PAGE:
Well, Jay, the Supreme Court got it partially right yesterday by conceding the obvious: that when a city accepts any monument from a private party and puts it up as a permanent display in a park, that represents “government speech.” It concluded that the city controls the messages it wants to convey to the public. Similarly, it recognized that there remain constraints on government speech, including the principles of equal protection and the Establishment Clause. This part of the decision was why groups like the American Humanist Association hailed it.

There was a particularly strange section of the decision, though,
that may make people wonder if the justices can tell an apple from an
orange.  The justices claim that acceptance of a monument doesn’t
necessarily mean that it embraces the same message as the donor
intends.  For example, they note that a monument in New York’s Central
Park which contains the word “Imagine” as a recognition of the late
John Lennon is susceptible to many meanings beside the one the late
singer incorporated in his words.  I’ll buy that.  However, the Ten
Commandments aren’t the lyrics of a song; they have a well-established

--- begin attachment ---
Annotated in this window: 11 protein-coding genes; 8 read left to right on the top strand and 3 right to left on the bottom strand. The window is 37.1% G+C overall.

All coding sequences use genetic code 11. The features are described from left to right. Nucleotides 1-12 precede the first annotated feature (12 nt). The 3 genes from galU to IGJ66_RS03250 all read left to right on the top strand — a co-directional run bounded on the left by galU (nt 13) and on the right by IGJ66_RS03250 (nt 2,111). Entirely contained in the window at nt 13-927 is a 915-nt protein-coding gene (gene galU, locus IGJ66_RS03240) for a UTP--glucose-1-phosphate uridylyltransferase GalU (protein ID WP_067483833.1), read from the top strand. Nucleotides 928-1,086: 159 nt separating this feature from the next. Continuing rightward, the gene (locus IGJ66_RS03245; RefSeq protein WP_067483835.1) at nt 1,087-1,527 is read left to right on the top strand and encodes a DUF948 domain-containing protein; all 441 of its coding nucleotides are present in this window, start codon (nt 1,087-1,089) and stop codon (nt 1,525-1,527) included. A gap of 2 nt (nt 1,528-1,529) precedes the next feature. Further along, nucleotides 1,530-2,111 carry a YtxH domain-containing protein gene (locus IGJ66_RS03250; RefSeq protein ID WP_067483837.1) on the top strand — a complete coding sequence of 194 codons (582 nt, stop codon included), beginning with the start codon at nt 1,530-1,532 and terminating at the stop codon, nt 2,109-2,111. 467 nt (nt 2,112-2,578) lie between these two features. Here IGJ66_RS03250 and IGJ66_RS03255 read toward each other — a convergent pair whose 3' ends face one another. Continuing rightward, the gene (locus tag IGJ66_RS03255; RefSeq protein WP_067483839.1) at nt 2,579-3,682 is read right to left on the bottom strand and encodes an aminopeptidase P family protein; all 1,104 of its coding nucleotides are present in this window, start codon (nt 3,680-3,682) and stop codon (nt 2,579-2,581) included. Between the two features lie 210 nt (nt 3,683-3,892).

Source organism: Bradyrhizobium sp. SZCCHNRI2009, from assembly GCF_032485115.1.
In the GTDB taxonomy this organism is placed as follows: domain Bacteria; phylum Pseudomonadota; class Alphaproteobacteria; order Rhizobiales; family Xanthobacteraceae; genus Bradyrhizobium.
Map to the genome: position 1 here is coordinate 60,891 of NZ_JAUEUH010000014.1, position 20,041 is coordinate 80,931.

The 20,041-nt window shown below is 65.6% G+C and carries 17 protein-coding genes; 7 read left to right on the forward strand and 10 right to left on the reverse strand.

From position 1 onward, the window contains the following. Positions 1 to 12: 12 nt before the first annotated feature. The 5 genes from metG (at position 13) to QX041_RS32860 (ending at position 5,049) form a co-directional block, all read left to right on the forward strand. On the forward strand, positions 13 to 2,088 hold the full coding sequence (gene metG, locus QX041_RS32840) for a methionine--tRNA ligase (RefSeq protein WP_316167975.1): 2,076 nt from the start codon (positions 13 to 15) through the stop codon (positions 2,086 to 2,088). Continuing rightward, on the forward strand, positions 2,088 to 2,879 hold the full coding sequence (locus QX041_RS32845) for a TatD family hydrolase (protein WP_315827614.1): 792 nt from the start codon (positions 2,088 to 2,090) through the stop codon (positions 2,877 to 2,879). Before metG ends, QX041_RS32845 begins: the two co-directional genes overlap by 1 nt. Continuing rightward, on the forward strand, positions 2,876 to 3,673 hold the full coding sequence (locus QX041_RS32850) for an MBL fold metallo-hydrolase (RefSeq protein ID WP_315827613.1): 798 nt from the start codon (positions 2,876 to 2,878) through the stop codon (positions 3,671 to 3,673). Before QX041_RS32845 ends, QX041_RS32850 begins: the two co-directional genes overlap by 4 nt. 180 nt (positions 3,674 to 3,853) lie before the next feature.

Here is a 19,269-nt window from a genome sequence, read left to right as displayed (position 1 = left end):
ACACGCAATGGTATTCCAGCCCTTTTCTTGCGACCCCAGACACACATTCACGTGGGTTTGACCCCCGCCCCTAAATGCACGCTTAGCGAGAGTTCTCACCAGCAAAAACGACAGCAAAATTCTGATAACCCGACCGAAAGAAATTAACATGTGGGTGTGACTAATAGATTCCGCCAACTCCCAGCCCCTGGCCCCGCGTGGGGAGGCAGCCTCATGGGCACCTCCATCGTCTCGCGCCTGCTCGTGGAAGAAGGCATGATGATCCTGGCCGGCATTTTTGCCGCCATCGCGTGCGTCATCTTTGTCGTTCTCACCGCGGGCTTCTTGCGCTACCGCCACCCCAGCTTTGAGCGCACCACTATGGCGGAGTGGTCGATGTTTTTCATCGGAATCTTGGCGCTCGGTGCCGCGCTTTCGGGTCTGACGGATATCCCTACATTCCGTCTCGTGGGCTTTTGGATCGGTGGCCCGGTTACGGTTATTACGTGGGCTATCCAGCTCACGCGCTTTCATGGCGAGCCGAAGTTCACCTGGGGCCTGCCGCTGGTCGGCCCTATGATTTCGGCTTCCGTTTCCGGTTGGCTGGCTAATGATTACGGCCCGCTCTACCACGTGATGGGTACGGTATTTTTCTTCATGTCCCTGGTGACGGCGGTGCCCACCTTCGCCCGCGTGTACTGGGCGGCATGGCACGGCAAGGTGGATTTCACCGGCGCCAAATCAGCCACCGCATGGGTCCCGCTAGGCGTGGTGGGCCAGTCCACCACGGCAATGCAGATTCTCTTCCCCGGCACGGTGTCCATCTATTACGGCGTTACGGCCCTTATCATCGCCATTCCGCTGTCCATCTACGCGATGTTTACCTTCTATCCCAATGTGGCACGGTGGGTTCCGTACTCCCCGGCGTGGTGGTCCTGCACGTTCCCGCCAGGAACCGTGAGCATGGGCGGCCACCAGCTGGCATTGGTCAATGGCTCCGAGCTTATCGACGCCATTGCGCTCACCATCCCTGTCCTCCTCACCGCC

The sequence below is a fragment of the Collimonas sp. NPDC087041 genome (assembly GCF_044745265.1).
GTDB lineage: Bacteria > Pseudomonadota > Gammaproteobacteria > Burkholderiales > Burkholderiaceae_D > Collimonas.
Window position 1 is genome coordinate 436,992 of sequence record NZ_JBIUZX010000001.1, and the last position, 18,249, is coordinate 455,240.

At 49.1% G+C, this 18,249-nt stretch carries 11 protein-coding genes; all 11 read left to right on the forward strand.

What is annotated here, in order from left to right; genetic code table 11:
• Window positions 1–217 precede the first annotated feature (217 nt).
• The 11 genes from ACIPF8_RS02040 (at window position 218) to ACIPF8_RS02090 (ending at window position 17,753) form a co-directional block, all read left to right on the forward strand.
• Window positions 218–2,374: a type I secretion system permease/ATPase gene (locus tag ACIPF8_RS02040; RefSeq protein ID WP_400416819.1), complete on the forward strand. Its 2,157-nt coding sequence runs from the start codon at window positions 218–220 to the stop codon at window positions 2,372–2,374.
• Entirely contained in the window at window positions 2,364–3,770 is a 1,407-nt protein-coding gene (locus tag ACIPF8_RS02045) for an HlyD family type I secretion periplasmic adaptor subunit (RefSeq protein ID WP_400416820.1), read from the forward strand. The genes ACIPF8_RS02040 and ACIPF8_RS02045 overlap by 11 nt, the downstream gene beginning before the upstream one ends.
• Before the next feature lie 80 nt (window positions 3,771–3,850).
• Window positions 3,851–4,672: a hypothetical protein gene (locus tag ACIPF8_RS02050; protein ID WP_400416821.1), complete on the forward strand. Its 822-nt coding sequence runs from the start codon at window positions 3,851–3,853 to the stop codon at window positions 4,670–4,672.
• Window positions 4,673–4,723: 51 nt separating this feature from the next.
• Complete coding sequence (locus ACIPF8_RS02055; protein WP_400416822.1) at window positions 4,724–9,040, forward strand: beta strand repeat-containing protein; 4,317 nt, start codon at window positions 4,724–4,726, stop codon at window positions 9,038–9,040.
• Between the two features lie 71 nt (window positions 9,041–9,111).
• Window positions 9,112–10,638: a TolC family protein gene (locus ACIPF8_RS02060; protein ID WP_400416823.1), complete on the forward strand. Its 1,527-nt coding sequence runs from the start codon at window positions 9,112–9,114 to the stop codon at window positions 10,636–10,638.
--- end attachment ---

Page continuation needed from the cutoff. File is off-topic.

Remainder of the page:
and singular significance as the ethical and theological cornerstone of
Judaism and Christianity.
In addition, it is
clear from the concurrence by Justices Scalia and Thomas that they
don’t believe Summum has any recourse under the “no establishment”
principle because this Ten Commandments monument is of the same type
and vintage as one which a 5-4 majority of the court upheld in Van Orden v. Perry
I am not so sure of that–and I’m quite confident that other Fraternal
Order of Eagles monuments that stand alone, not surrounded by monuments
of other kinds, will still be challenged as unconstitutional promotions
of religion.

Indeed, this case was so
obviously never a “free speech” case in the first place.  It should
have always been seen as the Establishment Clause case it was.

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